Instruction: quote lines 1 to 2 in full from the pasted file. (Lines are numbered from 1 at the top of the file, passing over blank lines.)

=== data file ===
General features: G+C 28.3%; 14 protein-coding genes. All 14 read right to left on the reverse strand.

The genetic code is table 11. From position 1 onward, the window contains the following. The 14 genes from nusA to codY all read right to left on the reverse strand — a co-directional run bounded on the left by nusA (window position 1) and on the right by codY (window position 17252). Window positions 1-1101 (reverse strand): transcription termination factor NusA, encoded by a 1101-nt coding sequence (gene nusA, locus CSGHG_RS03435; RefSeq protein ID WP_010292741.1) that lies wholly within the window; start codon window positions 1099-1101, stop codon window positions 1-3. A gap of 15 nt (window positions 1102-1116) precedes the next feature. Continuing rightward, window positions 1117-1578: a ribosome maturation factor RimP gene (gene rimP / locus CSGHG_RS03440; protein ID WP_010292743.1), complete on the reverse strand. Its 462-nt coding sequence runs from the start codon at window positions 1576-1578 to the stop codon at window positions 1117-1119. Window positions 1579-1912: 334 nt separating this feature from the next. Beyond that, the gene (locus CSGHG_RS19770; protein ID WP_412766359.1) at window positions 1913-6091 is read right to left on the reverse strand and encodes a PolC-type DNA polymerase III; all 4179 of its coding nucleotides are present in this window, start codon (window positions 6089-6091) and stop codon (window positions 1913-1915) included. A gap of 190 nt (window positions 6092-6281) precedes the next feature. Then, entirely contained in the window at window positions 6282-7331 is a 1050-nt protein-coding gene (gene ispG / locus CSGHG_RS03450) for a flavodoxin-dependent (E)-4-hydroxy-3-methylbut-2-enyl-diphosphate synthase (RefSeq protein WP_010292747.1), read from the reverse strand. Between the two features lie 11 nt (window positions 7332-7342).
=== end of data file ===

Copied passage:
General features: G+C 28.3%; 14 protein-coding genes. All 14 read right to left on the reverse strand.

The genetic code is table 11. From position 1 onward, the window contains the following. The 14 genes from nusA to codY all read right to left on the reverse strand — a co-directional run bounded on the left by nusA (window position 1) and on the right by codY (window position 17252). Window positions 1-1101 (reverse strand): transcription termination factor NusA, encoded by a 1101-nt coding sequence (gene nusA, locus CSGHG_RS03435; RefSeq protein ID WP_010292741.1) that lies wholly within the window; start codon window positions 1099-1101, stop codon window positions 1-3. A gap of 15 nt (window positions 1102-1116) precedes the next feature. Continuing rightward, window positions 1117-1578: a ribosome maturation factor RimP gene (gene rimP / locus CSGHG_RS03440; protein ID WP_010292743.1), complete on the reverse strand. Its 462-nt coding sequence runs from the start codon at window positions 1576-1578 to the stop codon at window positions 1117-1119. Window positions 1579-1912: 334 nt separating this feature from the next. Beyond that, the gene (locus CSGHG_RS19770; protein ID WP_412766359.1) at window positions 1913-6091 is read right to left on the reverse strand and encodes a PolC-type DNA polymerase III; all 4179 of its coding nucleotides are present in this window, start codon (window positions 6089-6091) and stop codon (window positions 1913-1915) included. A gap of 190 nt (window positions 6092-6281) precedes the next feature. Then, entirely contained in the window at window positions 6282-7331 is a 1050-nt protein-coding gene (gene ispG / locus CSGHG_RS03450) for a flavodoxin-dependent (E)-4-hydroxy-3-methylbut-2-enyl-diphosphate synthase (RefSeq protein WP_010292747.1), read from the reverse strand. Between the two features lie 11 nt (window positions 7332-7342).